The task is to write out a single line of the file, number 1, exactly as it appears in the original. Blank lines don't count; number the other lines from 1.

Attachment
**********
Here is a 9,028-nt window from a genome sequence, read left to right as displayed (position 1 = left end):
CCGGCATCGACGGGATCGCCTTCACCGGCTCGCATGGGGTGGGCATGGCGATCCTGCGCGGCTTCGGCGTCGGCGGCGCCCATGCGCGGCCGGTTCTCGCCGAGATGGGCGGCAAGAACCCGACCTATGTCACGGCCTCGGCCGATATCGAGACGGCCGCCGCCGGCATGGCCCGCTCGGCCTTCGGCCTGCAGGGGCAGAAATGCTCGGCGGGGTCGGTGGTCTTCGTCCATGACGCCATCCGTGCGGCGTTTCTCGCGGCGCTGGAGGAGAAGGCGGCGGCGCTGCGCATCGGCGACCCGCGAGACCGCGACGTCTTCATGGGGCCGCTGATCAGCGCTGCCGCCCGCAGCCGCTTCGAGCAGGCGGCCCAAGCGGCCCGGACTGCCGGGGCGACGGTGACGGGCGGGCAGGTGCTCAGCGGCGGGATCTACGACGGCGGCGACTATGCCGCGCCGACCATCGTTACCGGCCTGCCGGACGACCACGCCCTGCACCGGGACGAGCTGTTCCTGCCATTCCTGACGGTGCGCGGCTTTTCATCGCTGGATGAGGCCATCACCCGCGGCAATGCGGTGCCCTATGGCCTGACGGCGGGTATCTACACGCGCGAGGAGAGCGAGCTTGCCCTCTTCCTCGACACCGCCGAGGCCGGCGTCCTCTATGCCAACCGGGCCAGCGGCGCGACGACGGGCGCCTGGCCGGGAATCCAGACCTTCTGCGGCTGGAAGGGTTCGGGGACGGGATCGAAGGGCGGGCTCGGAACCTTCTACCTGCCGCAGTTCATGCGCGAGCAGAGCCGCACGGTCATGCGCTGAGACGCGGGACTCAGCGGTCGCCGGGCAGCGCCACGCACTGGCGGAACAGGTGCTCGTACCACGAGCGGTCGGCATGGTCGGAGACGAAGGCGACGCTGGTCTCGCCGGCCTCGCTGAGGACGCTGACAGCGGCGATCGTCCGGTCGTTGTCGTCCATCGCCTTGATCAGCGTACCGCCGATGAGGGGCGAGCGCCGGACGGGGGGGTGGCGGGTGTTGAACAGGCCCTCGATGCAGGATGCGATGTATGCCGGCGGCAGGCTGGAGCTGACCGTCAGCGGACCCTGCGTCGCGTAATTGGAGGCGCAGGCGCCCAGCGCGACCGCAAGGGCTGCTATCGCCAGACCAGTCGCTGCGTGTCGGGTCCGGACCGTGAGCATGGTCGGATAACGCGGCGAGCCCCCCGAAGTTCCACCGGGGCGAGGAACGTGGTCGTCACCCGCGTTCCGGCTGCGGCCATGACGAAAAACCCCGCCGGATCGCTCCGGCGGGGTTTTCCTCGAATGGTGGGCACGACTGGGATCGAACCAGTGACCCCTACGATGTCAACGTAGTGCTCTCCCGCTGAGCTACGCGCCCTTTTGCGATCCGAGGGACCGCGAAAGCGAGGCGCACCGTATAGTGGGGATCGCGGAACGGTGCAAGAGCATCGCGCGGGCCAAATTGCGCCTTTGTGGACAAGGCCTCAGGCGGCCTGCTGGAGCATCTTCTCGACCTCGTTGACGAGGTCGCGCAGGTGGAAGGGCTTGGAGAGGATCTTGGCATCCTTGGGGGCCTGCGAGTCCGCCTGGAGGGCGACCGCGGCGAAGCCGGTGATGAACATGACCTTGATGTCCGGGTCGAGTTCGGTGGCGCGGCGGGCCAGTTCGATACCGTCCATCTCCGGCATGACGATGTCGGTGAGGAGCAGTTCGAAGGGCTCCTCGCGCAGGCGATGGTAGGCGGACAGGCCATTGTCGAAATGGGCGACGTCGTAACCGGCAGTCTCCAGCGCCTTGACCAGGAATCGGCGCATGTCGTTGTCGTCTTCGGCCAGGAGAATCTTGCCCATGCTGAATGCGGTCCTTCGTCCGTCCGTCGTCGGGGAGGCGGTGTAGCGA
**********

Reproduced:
Here is a 9,028-nt window from a genome sequence, read left to right as displayed (position 1 = left end):